Rees Morrison, Esq., is an expert consultant to general counsel on management issues. Visit his website, ReesMorrison.com, write Rees@ReesMorrison(dot)com, or call him at 973.568.9110.
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    « Business continuity plans: their importance and content for law departments | Main | Why don’t law departments formally train core staff at their primary firms? »

    A gimlet eye at a metric about how many law firms are at risk of being fired

    I’m out on a limb on this, but the view is important. InsideCounsel July 2006 at 52 discusses the results of 407 law department lawyers who indicated whether their department “fired or planned to fire” one of their law firms in 2006. In bold print, the magazine proclaimed: 34 percent!

    Wait a numerically-challenged minute! The average department in this survey had 31 lawyers, so at a plausible benchmark of five lawyers per billion dollars of revenue, assume the average department was in a $6 billion company.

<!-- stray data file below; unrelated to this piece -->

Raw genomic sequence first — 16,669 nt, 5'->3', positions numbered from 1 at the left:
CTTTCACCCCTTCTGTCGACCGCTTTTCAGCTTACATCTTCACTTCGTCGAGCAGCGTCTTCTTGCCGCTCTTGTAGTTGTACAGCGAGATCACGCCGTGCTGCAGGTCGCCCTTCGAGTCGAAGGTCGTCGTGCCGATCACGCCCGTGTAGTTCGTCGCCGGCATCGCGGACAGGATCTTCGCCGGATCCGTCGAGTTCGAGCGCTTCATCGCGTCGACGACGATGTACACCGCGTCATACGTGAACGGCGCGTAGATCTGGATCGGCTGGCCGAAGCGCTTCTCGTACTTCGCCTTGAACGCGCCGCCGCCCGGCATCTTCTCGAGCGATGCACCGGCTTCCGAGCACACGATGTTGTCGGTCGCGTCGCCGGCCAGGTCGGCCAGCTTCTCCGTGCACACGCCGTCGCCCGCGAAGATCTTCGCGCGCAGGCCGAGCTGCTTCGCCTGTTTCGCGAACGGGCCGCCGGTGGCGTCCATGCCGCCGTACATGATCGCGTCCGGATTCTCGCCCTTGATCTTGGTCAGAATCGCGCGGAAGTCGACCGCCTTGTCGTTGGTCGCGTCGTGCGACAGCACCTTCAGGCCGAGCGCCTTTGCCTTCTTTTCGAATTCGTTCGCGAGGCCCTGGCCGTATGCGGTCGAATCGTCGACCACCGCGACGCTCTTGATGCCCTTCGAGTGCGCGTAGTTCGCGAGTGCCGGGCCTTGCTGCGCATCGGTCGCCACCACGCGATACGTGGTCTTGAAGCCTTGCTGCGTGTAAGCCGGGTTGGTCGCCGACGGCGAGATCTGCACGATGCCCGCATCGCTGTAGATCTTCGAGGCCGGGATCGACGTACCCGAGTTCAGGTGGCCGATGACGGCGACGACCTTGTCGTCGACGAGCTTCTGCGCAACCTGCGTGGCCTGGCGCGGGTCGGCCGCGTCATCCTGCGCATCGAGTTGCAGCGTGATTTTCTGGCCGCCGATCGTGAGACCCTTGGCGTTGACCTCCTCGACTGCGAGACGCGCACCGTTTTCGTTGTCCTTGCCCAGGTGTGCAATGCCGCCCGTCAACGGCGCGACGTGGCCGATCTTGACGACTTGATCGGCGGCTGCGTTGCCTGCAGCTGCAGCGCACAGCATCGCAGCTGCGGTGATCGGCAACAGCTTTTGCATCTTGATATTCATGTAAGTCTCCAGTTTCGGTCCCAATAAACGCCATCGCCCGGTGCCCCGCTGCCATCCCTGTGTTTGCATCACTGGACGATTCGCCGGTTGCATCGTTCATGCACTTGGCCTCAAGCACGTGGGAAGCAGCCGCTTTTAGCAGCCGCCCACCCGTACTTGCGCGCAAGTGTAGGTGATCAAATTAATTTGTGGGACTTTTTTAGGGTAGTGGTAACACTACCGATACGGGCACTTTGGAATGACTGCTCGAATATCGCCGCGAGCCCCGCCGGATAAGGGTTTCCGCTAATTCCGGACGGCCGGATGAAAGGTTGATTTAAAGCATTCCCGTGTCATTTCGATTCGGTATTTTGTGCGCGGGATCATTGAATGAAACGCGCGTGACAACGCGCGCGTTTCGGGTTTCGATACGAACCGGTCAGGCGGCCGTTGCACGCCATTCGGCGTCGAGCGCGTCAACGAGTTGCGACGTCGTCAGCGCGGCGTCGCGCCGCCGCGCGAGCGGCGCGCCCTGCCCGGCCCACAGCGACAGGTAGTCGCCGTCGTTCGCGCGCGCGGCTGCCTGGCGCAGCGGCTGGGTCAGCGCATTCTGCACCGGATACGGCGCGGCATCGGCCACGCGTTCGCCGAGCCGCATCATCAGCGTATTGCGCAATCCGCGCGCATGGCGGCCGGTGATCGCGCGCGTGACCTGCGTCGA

Based on my consulting projects, a rough rule of thumb may be that companies of that size pay 25-40 US law firms per billion dollars of revenue, which means that average department perhaps paid around 200 law firms.

    Now, back to the trumpeted finding that one-third of the respondent departments fired or planned to fire a single firm (See my posts on Oct. 4, 2005 about loyalty and July 30, 2005 about fear of losing the department’s favored firms.). Isn’t it amazing, but completely contrary to the impression created, that less than one percent of the firms were terminated or might have been in jeopardy?

    Posted on August 28, 2006 at 10:41 PM in Outside Counsel | Permalink

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    Tracked on Aug 30, 2006 7:15:06 AM

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